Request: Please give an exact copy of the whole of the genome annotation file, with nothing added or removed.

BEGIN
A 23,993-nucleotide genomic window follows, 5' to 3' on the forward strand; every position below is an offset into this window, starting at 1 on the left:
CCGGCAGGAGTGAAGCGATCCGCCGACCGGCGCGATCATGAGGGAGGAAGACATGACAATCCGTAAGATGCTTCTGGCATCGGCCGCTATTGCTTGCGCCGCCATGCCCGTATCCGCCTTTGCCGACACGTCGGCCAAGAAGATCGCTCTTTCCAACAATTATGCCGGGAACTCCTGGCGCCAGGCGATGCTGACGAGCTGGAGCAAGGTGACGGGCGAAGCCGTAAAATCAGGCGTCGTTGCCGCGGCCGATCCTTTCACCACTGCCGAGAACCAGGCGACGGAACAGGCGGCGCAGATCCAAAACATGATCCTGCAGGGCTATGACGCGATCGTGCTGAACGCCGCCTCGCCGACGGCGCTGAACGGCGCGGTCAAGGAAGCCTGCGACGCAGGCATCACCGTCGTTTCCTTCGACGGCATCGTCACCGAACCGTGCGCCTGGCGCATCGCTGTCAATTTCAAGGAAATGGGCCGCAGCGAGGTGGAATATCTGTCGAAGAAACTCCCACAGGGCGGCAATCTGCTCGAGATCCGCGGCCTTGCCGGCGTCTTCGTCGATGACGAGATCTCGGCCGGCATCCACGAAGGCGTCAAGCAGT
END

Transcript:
A 23,993-nucleotide genomic window follows, 5' to 3' on the forward strand; every position below is an offset into this window, starting at 1 on the left:
CCGGCAGGAGTGAAGCGATCCGCCGACCGGCGCGATCATGAGGGAGGAAGACATGACAATCCGTAAGATGCTTCTGGCATCGGCCGCTATTGCTTGCGCCGCCATGCCCGTATCCGCCTTTGCCGACACGTCGGCCAAGAAGATCGCTCTTTCCAACAATTATGCCGGGAACTCCTGGCGCCAGGCGATGCTGACGAGCTGGAGCAAGGTGACGGGCGAAGCCGTAAAATCAGGCGTCGTTGCCGCGGCCGATCCTTTCACCACTGCCGAGAACCAGGCGACGGAACAGGCGGCGCAGATCCAAAACATGATCCTGCAGGGCTATGACGCGATCGTGCTGAACGCCGCCTCGCCGACGGCGCTGAACGGCGCGGTCAAGGAAGCCTGCGACGCAGGCATCACCGTCGTTTCCTTCGACGGCATCGTCACCGAACCGTGCGCCTGGCGCATCGCTGTCAATTTCAAGGAAATGGGCCGCAGCGAGGTGGAATATCTGTCGAAGAAACTCCCACAGGGCGGCAATCTGCTCGAGATCCGCGGCCTTGCCGGCGTCTTCGTCGATGACGAGATCTCGGCCGGCATCCACGAAGGCGTCAAGCAGT